Possession of Heroin

Columbus and Delaware, Ohio Criminal Defense Attorney

If you have been charged with possession of heroin in Columbus or Delaware, Ohio, contact Johnson Legal, LLC and speak with an experienced Columbus and Delaware, Ohio criminal defense attorney. Attorney David Johnson of Johnson Legal, LLC will discuss your case and assist you in fighting the charges. Call (614) 987-0192 or send an email to schedule a consultation regarding your heroin possession case.

Possession of Heroin Under Ohio Law

Pursuant to ORC 2925.11, it is illegal to knowingly obtain, possess or use heroin. Thus, the required element of knowledge and/or a reasonable belief that the substance is heroin is required. Knowledge means the specific intent or purpose to possess heroin.

A person must have actual or constructive possession of a controlled substance in order to be charged with drug possession in Ohio. Actual possession is having physical control of the controlled substance on your person or in your possession. For example, if the controlled substance is in your pocket, you are in actual possession of a controlled substance. Constructive possession exists when an individual knowingly exercises dominion and control over an object, even though that object may not be within the individual’s immediate physical possession.

Penalties for Possession of Heroin in Ohio

The penalties for possession of heroin in Ohio vary based on the amount of heroin in the offender’s possession, whether the heroin is in liquid or solid form, the number of previous criminal convictions, and whether the offense was committed near a school or juvenile. The charge can vary from a 5th degree felony to a 1st degree felony and can result in penalties from a 6 months in prison and a $2500 fine to 11 years in prison and a $20,000 fine. Moreover, any drug conviction in Ohio will result in a driver’s license suspension of 6 months to 5 years. Below is a breakdown of the possible offense levels.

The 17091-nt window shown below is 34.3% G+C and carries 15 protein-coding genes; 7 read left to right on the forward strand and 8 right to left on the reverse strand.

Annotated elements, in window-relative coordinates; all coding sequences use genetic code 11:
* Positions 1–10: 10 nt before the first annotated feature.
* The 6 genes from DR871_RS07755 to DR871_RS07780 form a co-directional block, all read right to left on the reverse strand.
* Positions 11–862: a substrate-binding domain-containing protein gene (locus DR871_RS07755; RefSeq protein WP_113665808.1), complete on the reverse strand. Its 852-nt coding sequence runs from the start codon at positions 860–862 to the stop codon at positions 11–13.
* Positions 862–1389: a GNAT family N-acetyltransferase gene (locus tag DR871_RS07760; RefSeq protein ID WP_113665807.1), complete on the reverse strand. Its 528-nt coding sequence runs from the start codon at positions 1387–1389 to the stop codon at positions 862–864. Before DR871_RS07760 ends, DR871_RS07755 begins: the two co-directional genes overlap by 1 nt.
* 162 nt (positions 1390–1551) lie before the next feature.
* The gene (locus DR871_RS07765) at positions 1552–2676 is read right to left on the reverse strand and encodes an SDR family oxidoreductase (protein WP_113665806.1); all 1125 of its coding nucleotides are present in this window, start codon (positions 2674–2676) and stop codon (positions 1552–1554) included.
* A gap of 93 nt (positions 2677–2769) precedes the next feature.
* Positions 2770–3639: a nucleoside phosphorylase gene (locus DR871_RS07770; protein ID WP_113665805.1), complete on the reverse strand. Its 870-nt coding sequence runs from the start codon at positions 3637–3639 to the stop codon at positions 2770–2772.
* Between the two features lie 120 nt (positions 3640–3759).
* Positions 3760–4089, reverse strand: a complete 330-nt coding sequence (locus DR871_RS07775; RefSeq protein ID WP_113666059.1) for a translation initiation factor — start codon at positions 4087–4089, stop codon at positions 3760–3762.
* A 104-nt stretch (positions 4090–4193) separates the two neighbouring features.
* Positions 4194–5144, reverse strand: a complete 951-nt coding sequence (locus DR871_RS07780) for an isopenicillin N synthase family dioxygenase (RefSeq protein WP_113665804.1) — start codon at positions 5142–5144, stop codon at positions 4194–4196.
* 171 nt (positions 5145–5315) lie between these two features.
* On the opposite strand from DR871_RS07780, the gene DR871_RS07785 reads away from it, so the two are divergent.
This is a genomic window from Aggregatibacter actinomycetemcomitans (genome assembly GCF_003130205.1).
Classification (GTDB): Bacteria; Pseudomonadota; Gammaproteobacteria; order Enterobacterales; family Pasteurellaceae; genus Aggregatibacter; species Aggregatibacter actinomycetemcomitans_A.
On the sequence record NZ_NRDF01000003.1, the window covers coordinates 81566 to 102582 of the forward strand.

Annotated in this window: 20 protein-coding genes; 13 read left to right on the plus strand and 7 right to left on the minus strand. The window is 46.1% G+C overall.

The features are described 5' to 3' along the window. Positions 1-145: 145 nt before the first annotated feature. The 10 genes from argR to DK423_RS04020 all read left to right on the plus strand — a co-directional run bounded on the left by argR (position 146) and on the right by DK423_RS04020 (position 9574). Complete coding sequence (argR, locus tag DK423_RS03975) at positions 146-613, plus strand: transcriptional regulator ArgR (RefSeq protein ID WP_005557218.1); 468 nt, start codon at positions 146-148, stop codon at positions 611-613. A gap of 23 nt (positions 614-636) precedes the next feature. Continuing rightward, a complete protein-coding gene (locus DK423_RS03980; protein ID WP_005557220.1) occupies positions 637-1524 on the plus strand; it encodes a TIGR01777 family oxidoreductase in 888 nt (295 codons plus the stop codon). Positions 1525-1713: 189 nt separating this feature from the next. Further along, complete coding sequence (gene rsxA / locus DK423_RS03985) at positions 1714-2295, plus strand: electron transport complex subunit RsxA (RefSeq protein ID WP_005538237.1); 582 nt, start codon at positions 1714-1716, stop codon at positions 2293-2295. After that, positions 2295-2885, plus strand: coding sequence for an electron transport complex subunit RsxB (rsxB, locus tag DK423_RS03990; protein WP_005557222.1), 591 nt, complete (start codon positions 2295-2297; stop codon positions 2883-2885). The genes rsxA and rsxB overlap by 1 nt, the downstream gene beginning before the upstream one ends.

5th Degree Felony

If the amount of heroin possessed is less than 1 gram in liquid form or less than 10 unit doses in solid form, possession of heroin is a 5th degree felony punishable by 6-12 months in prison and up to a $2500 fine.

4th Degree Felony

For possessing 1-4 grams of heroin in liquid form or 10-49 unit doses in solid form, the offense will be charged as a 4th degree felony. This is punishable by 6-18 months in prison and up to a $5000 fine.

3rd Degree Felony

For 5-9 grams in liquid form or 50-99 unit doses in solid form, possession of heroin is a 3rd degree felony punishable by 9 months to 3 years in prison and a fine of up to $10,000.

2nd Degree Felony

If the amount of heroin possessed is 10-49 grams in liquid form or 100-499 unit doses in solid form, possession of heroin is a 2nd degree felony punishable by 2-8 years in prison and up to a $15,000 fine.

1st Degree Felony

For possessing 50-249 grams of heroin in liquid form or 500-2499 unit doses in solid form, the offense will be charged as a 1st degree felony. This is punishable by 3-11 years in prison and up to a $20,000 fine. A mandatory minimum of 3 years in prison must be imposed.

1st Degree Felony

For 250 grams or more in liquid form or 2500 or more unit doses in sold form, possession of heroin is a 1st degree felony punishable by a mandatory maximum sentence of 11 years in prison and up to a $20,000 fine.

The following table summarizes the preceding information:

Heroin Possession

Amount of DrugChargeSection Determining PrisonPresumption/Mandatory Prison
10-49 Unit Doses (Solid Form)
1-4 grams (Liquid Form)
4th degree felony2929.13(C)No
50-99 Unit Doses (Solid Form)
5-9 grams (Liquid Form)
3rd degree felony-------Presumption